Brussels, Belgium, April 6 – The IMF said Tuesday the eurozone economy would expand faster than previously expected in 2021, but Europe will be slower than the US to recover from the pandemic shock.
In its latest outlook for the world economy, the International Monetary Fund said that gross domestic product in the 19 countries that use the euro would grow by 4.4 percent this year.
The number was up by 0.2 percentage points from a forecast in January, but trailed the institution’s new prediction for the US, where GDP growth is now expected to hit 6.4 percent, a big revision upwards of 1.3 percent.
Worryingly, the IMF’s outlook for Europe was much lower than it had anticipated six months ago, before the second and third waves of Covid-19 cases brought a fresh round of restrictions, punishing the economy.
And, while the Chinese economy already returned to pre-pandemic health last year and the United States is expected to do so this year, Europe will not do so until mid-2022, the IMF said.
“A year is a long time in the grim duration of this disease,” acknowledged eurogroup chief Paschal Donohoe, who is also Irish finance minister, in an op-ed last week for the Financial Times.
The IMF said the gaps with the US could be attributed to multiple factors, including different responses to the pandemic, with Europe resorting to far tougher restrictions.
Also to blame, the body said, were “pre-existing trends, and structural rigidities predating the crisis,” with Europe’s economy being seen as less adaptable than that of the US.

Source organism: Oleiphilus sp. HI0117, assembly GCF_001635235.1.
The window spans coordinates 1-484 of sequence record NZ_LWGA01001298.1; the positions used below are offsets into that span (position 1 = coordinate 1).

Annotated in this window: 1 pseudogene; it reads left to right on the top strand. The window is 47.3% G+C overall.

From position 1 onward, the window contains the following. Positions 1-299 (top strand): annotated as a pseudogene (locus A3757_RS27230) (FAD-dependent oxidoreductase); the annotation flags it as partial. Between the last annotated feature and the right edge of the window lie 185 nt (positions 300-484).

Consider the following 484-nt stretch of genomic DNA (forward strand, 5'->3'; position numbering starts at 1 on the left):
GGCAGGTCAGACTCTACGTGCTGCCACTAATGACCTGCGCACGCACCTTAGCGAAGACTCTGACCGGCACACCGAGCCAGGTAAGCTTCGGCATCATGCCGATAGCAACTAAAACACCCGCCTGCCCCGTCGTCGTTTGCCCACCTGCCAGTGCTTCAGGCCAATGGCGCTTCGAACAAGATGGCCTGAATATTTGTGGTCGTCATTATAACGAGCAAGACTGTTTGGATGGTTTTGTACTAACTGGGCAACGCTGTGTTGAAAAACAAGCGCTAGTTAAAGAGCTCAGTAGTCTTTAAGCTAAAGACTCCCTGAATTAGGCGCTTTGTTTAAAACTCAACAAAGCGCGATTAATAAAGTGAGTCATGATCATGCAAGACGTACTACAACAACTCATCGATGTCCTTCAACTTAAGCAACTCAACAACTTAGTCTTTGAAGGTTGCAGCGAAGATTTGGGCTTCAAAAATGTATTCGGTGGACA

“In the United States, the first shock in 2020 was smaller and the 2021 rebound was greater. There were no second or third wave confinements either, so the economic impact was weaker,” said Charlotte de Montpellier of ING bank.
Economists also point to a more feeble response in Europe to fighting the recession than what has been delivered in the US, especially under the new Biden administration.
– No ‘cavalry’ for Europe –
The EU is still struggling to implement a 750 billion euro ($885 billion) stimulus plan that would be added to individual national rescues that were unveiled last year.
It was agreed in July, ratified in December, but still needs a final sign off from the 27 EU member states, which might be delayed even further after a court decision in Germany.
“I see that the American cavalry is arriving on time,” French Finance Minister Bruno Le Maire said last week. “I wish the European cavalry would also arrive on time.”
The IMF said that the ambition of the US response was so great, including a $1.9 trillion stimulus as well as an infrastructure plan, that “spillover” effects to Europe and other trading partners were to be expected.
“The Americans are handing out money immediately to consumers: $1,400 dollars per person, or $5,600 for a family, which is considerable,” said Philippe Waechter, director of economic research at Ostrum Asset Management.
Waechter acknowledged that Europe has cushioned the shock of the pandemic with short-time working measures that have saved jobs, “but at no time has there been any momentum created by economic policy.”
Donohoe, who chairs the monthly meetings of eurozone finance ministers, defended Europe’s choices.
Europeans, he argued, have for example maintained public service jobs while local governments in the US have laid off 1.3 million employees.
National spending plans in Europe have brought “unprecedented levels of budgetary support,” he said.